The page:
For those of you who've heard me preach, you know the affection with which I speak of my grandfather. My granddad is a hero to me.
He became an elder very early in life, a reflection of his spiritual maturity and desire to follow Christ in all things, and was greatly admired and respected as a Bible teacher. When he retired, he invested himself in the kingdom, spending parts of his summers, along with my grandmother, working at Camp Barton. It was there, in 1984, that I was baptized by my grandfather. He took me to all my orthodontist appointments. He came to watch me play baseball. He supported me when I began to preach.
One of the most precious collections in my library is a full volume of commentaries given to me as a gift from my grandfather. They were his personal copies, complete with his handwritten notes in the margins.
On Sunday night, my grandfather had to be taken to the E.R. of Saline Memorial Hospital. After a couple of days of tests, the doctors identified the source of an infection that has been afflicting him. My entire extended family and I covet your prayers for God's well-being for my grandfather.
My uncle George has a blog and two days ago wrote the following about my grandfather:
Sunday my Dad was admitted to the hospital. I spoke with one sister and she said he was ok and I should come tomorrow. Later another sister called (there are 4 of them) and said you should go on down and see him, "it's bad". I dropped what I was doing and rushed down the interstate. Yes, Dad looked terrible and they had him drugged up. I stayed until about 9:30 and drove back home. Went to work until 11 and headed back down there. He was a lot better. He had been passing out for a couple of days and was really weak. The jury is still out right now.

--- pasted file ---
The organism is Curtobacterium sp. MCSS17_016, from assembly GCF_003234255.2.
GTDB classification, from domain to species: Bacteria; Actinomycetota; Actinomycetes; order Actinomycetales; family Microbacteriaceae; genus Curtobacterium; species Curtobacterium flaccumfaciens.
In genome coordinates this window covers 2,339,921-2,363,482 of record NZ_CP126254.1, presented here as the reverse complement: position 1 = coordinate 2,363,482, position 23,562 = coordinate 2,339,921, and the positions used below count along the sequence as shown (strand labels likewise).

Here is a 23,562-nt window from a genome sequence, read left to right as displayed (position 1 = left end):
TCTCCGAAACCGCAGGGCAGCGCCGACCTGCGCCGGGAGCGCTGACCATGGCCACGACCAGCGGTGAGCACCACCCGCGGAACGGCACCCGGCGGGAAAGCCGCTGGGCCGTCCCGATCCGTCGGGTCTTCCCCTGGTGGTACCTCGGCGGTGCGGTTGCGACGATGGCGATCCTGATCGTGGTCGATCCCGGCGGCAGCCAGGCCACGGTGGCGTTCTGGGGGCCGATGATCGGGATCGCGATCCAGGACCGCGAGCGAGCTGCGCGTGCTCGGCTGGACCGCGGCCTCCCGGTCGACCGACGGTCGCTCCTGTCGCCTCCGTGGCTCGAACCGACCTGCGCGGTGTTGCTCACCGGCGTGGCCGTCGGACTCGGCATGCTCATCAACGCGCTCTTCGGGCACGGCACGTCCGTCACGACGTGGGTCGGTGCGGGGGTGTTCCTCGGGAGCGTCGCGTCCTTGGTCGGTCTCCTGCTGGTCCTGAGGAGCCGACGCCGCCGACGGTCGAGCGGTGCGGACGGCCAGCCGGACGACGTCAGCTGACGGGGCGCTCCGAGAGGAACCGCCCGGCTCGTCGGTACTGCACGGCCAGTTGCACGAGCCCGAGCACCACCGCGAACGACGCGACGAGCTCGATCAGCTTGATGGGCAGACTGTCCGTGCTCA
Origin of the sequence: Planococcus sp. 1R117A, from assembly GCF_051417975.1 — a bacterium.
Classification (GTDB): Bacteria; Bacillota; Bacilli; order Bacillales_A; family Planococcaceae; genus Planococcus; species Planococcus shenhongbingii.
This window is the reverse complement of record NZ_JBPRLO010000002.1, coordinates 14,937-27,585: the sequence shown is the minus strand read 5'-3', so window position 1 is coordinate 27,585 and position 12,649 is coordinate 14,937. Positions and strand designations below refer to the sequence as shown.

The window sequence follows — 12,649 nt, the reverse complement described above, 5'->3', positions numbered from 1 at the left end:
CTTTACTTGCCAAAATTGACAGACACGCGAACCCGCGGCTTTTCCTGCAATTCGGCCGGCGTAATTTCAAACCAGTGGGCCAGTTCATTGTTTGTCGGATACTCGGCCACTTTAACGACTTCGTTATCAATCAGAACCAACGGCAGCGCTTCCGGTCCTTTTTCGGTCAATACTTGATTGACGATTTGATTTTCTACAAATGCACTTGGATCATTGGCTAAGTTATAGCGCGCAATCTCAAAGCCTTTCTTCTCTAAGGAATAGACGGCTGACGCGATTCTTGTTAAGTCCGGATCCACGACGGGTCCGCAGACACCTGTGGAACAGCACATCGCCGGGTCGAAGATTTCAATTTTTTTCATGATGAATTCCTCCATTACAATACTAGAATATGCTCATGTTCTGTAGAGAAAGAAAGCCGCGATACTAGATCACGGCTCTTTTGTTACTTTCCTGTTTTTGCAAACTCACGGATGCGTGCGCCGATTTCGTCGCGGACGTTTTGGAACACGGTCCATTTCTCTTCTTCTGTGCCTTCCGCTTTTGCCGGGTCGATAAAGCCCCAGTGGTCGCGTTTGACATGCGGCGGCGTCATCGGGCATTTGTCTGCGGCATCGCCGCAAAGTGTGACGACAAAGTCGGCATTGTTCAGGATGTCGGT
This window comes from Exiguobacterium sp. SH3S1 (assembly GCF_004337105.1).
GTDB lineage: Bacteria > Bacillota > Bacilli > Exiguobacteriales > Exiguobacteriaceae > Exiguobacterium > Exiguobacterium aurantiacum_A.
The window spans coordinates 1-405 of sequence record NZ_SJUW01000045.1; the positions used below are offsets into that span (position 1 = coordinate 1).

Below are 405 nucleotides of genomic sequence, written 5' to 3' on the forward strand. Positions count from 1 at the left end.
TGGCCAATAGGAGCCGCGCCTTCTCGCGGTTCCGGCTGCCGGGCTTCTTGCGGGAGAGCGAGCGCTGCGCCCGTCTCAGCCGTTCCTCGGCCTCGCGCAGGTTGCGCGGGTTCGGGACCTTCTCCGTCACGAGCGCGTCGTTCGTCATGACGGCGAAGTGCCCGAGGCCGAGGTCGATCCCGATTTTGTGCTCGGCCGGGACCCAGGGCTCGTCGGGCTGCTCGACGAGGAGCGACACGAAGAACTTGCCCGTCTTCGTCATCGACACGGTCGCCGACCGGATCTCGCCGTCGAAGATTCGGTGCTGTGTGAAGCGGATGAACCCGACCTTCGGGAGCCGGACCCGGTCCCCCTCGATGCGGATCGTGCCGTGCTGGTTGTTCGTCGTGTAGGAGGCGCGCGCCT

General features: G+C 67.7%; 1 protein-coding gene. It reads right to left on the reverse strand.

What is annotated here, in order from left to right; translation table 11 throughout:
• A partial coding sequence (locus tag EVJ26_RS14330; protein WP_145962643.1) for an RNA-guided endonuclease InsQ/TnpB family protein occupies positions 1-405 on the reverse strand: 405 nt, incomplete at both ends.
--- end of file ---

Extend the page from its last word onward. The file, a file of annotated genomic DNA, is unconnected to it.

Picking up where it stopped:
While I sat in the room with my parents it made me realize how lucky I was at my age to still have both parents. My mom asked if I would give Dad a shave and it was instantly an retro moment of standing on the closed toilet watching my daddy shave and wanting to do it so bad! He always gave me shaving cream to play with. Now here I am shaving my dad while he lays in a hospital bed. We both get tickled. I tried to put shaving cream between his lip and nose and I think half of it went up his nose. I took forever for me to get the shaving done. Sort of like tying a tie on a little boy. It's all done opposite from what you're used to. It was a good moment. A moment that reminds me of my upbringing.
Last week, I wore my Texas Rangers BP jersey to Prime Time. Tonight, I received the full rebuttal of my deaf ministry friends. Lee and Brian both wore Oakland Athletics shirts. Mark rubbed it in even more with one of his trademark Oakland Raiders shirts.
Since Mandy, Trae and I began taking ASL classes with Judy, we've begun attending the Tuesday Prime Time class for the deaf. Lee Dial, a young-at-heart elder from the Hanford church, comes to Fresno to teach and does a wonderful job. Jamie Perry sits with Mandy and I and voice-interprets the signs we don't understand.
Our immersion into the deaf ministry has been a baptism by fire, but the blessing has been incalculable. Though our deaf ministry at Woodward Park is not the biggest ministry in our church, it has become one of the most endearing to my family.
Oakland A's allegiance aside!
Several weeks ago, Jamie's husband, Ken, surprised me late on a Friday afternoon with a gift of Billie Silvey's God's Child In The City: Catching God's Vision for Urban Ministry. Silvey outlines in the first-half of the book the factors related to successful urban ministry. In the second-half, she chronicles a particular ministry within the Culver Palms Church of Christ to provide job training for the homeless and immigrants within the greater Los Angeles area. Silvey's book is highlighting enlightening and motivating, especially for a guy like myself whose primary ministry has been in smaller southern communities. Her insight into demographic factors and the way of Jesus in reaching the marginalized in society is outstanding.